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Bite the dust: meek dinosaur lost its teeth as it hit adulthood

By Reuters | January 10th 2017
Limusaurus are seen in this illustration provided in this handout to Reuters, December 22, 2016. Yu Chen/Handout via REUTERS

A modest little dinosaur that scampered across northwestern China 160 million years ago boasted a unique trait not seen in any other dinosaur or other prehistoric creature yet unearthed: it was born with teeth but became toothless by adulthood.

Scientists on Thursday said fossils of 19 individuals of a dinosaur called Limusaurus, ranging in age from under a year to 10 years, showed that juveniles had small, sharp teeth but adults developed a toothless beak.

This cluster of dinosaurs, found in Xinjiang Province, apparently became hopelessly trapped in a mud pit and died.

Only rarely have scientists found fossils of a dinosaur species ranging from babies to adults, a sequence revealing various anatomical changes that unfold as an animal matures.

Limusaurus was a lightly built two-legged dinosaur with short arms and long, slender legs. It may have had down-like feathers covering at least part of its body. The largest ones were about 6 feet long (under 2 meters).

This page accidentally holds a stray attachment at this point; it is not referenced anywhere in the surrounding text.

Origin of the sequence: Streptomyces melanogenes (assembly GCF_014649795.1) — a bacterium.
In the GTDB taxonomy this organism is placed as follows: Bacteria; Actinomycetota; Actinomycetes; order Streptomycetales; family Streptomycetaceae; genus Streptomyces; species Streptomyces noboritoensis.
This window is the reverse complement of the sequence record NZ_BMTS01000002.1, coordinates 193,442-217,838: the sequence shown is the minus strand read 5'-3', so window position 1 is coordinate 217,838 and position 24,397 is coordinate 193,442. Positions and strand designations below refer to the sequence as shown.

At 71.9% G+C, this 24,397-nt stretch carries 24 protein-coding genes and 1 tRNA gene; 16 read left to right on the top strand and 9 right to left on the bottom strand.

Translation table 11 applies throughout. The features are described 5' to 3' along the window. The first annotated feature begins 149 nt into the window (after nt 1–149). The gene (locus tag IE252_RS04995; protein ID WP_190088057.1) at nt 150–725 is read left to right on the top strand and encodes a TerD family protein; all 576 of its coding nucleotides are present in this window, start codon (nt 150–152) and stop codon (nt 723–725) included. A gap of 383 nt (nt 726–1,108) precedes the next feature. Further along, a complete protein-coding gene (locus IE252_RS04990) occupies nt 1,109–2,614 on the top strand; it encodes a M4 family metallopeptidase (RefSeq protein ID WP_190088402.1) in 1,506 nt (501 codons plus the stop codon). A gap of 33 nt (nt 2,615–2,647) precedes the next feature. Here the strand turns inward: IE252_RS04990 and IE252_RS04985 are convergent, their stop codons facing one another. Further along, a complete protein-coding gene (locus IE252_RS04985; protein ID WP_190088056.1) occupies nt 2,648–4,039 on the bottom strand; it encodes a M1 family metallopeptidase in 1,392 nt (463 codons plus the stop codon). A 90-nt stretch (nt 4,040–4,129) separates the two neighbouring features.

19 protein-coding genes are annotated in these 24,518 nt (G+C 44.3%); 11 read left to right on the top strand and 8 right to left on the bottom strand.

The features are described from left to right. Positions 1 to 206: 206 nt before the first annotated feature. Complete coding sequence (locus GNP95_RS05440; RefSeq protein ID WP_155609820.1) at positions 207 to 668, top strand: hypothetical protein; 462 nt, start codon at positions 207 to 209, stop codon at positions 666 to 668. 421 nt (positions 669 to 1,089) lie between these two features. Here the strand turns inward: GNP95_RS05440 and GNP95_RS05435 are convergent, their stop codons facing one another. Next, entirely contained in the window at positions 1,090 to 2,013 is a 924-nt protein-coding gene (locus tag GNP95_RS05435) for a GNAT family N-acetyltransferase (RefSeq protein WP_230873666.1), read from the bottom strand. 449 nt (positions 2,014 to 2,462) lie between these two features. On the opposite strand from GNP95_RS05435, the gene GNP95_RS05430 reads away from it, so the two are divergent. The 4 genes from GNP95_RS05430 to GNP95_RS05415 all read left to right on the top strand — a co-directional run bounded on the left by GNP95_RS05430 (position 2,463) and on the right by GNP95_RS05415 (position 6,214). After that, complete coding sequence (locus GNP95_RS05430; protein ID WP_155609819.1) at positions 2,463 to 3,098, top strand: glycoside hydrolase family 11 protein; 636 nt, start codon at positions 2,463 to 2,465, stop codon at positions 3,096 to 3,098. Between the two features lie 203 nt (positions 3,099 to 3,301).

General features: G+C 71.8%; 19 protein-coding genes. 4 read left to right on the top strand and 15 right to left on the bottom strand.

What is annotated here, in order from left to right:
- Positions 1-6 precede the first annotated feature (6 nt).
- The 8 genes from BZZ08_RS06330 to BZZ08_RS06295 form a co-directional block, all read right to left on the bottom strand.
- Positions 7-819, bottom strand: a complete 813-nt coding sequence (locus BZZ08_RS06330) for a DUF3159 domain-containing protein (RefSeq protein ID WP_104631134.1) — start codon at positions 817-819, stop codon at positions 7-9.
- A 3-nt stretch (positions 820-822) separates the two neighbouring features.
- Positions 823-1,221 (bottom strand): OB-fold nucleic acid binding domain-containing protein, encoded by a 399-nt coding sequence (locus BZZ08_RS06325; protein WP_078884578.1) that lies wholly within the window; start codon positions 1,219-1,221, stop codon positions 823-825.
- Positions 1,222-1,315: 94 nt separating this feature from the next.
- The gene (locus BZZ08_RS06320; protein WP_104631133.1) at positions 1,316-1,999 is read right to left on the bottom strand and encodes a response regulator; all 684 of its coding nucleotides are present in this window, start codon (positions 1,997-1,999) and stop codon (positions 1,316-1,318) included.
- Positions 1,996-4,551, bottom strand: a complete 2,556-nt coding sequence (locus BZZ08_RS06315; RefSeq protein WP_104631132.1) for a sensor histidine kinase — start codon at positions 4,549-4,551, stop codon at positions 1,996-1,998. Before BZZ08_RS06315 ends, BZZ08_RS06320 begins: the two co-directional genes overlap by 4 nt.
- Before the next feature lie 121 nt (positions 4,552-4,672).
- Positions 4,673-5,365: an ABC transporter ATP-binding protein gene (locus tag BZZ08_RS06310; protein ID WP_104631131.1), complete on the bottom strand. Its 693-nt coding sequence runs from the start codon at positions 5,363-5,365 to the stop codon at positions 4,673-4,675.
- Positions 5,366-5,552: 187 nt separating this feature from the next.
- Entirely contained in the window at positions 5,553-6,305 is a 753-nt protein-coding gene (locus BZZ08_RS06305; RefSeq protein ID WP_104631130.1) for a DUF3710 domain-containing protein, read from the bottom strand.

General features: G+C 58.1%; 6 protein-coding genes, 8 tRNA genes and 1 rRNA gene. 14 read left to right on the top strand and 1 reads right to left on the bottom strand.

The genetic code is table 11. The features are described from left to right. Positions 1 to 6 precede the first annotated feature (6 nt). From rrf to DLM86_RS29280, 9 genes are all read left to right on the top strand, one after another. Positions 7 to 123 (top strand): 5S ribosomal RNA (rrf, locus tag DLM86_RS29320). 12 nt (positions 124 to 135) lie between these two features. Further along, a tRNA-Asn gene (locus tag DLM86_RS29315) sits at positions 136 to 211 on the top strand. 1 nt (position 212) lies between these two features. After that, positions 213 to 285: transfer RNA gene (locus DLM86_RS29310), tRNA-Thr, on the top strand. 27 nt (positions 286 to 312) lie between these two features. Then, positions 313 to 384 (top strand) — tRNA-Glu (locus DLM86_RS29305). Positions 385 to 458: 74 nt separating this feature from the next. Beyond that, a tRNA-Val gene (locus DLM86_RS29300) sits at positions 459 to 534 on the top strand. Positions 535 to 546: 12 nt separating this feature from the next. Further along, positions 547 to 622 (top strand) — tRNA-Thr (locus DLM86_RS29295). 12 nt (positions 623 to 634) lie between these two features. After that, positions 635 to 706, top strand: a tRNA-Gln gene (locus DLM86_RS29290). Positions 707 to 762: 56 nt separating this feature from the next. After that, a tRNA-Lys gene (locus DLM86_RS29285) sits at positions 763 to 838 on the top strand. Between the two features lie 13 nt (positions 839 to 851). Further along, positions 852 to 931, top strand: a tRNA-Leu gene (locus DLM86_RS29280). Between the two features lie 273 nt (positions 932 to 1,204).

"It probably looked something like an emu with a long tail," said George Washington University paleontologist Joey Stiegler, one of the researchers in the study published in the journal Current Biology.

Such tooth loss is called ontogenetic edentulism. Some animals alive today have it, including the egg-laying Australian mammal the platypus.

The adult Limusaurus individuals also were found with stones called gastroliths that some plant-eating dinosaurs swallowed to grind up plant material in the stomach. The babies lacked these.

The tooth loss and gastroliths indicate Limusaurus underwent a dramatic dietary change from birth to adulthood, starting life perhaps eating insects and small vertebrates before later turning to plants.

Limusaurus is a member of the theropod dinosaur group within which birds evolved.

George Washington University paleontologist James Clark said the findings suggest "species close to the origin of birds may have gone through a similar development, and tooth loss may have been gradual during the evolutionary origin of birds."

"This is important in showing that growth and development in dinosaurs was more complex than previously suspected, and it provides a model for a stage that birds may have gone through in evolving their beak," Clark added.

Birds, first appearing about 150 million years ago, evolved from small feathered dinosaurs. The earliest ones had teeth. Over tens of millions of years, many evolved toothless beaks like those in today's birds. The last birds with teeth died with the dinosaurs about 66 million years ago.

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